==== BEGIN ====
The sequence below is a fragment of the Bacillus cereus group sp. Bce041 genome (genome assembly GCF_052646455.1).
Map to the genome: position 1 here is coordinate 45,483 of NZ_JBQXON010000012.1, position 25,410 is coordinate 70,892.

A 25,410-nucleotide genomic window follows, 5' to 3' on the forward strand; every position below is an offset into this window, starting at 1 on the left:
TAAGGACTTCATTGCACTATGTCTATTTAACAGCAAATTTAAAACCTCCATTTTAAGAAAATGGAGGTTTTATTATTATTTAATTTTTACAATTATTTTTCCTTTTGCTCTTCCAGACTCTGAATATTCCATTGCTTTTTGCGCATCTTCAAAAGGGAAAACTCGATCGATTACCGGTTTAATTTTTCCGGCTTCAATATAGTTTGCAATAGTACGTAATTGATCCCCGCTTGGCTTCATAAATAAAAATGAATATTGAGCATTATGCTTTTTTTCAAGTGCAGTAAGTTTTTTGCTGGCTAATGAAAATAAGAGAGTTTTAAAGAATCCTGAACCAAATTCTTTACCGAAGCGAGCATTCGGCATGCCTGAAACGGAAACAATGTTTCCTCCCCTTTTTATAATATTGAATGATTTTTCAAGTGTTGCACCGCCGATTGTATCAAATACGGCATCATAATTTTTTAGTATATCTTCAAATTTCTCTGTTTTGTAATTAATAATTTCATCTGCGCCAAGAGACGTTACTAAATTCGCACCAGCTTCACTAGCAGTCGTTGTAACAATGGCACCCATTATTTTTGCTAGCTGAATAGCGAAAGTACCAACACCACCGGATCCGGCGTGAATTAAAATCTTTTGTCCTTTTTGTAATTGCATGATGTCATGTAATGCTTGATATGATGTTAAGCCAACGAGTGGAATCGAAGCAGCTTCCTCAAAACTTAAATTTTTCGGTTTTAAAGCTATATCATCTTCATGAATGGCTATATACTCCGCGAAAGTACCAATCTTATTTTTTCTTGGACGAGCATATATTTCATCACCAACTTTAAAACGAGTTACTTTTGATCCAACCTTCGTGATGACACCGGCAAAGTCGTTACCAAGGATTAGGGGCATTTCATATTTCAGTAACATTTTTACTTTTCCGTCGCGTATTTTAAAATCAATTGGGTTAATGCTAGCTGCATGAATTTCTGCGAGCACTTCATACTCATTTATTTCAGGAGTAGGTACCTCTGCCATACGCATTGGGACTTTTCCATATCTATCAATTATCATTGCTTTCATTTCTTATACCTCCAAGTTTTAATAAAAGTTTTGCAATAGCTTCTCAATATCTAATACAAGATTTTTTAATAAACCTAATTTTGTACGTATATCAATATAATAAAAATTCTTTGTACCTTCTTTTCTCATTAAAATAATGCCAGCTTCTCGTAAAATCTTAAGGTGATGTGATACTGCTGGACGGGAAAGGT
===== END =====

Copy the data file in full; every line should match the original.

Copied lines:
The sequence below is a fragment of the Bacillus cereus group sp. Bce041 genome (genome assembly GCF_052646455.1).
Map to the genome: position 1 here is coordinate 45,483 of NZ_JBQXON010000012.1, position 25,410 is coordinate 70,892.

A 25,410-nucleotide genomic window follows, 5' to 3' on the forward strand; every position below is an offset into this window, starting at 1 on the left:
TAAGGACTTCATTGCACTATGTCTATTTAACAGCAAATTTAAAACCTCCATTTTAAGAAAATGGAGGTTTTATTATTATTTAATTTTTACAATTATTTTTCCTTTTGCTCTTCCAGACTCTGAATATTCCATTGCTTTTTGCGCATCTTCAAAAGGGAAAACTCGATCGATTACCGGTTTAATTTTTCCGGCTTCAATATAGTTTGCAATAGTACGTAATTGATCCCCGCTTGGCTTCATAAATAAAAATGAATATTGAGCATTATGCTTTTTTTCAAGTGCAGTAAGTTTTTTGCTGGCTAATGAAAATAAGAGAGTTTTAAAGAATCCTGAACCAAATTCTTTACCGAAGCGAGCATTCGGCATGCCTGAAACGGAAACAATGTTTCCTCCCCTTTTTATAATATTGAATGATTTTTCAAGTGTTGCACCGCCGATTGTATCAAATACGGCATCATAATTTTTTAGTATATCTTCAAATTTCTCTGTTTTGTAATTAATAATTTCATCTGCGCCAAGAGACGTTACTAAATTCGCACCAGCTTCACTAGCAGTCGTTGTAACAATGGCACCCATTATTTTTGCTAGCTGAATAGCGAAAGTACCAACACCACCGGATCCGGCGTGAATTAAAATCTTTTGTCCTTTTTGTAATTGCATGATGTCATGTAATGCTTGATATGATGTTAAGCCAACGAGTGGAATCGAAGCAGCTTCCTCAAAACTTAAATTTTTCGGTTTTAAAGCTATATCATCTTCATGAATGGCTATATACTCCGCGAAAGTACCAATCTTATTTTTTCTTGGACGAGCATATATTTCATCACCAACTTTAAAACGAGTTACTTTTGATCCAACCTTCGTGATGACACCGGCAAAGTCGTTACCAAGGATTAGGGGCATTTCATATTTCAGTAACATTTTTACTTTTCCGTCGCGTATTTTAAAATCAATTGGGTTAATGCTAGCTGCATGAATTTCTGCGAGCACTTCATACTCATTTATTTCAGGAGTAGGTACCTCTGCCATACGCATTGGGACTTTTCCATATCTATCAATTATCATTGCTTTCATTTCTTATACCTCCAAGTTTTAATAAAAGTTTTGCAATAGCTTCTCAATATCTAATACAAGATTTTTTAATAAACCTAATTTTGTACGTATATCAATATAATAAAAATTCTTTGTACCTTCTTTTCTCATTAAAATAATGCCAGCTTCTCGTAAAATCTTAAGGTGATGTGATACTGCTGGACGGGAAAGGT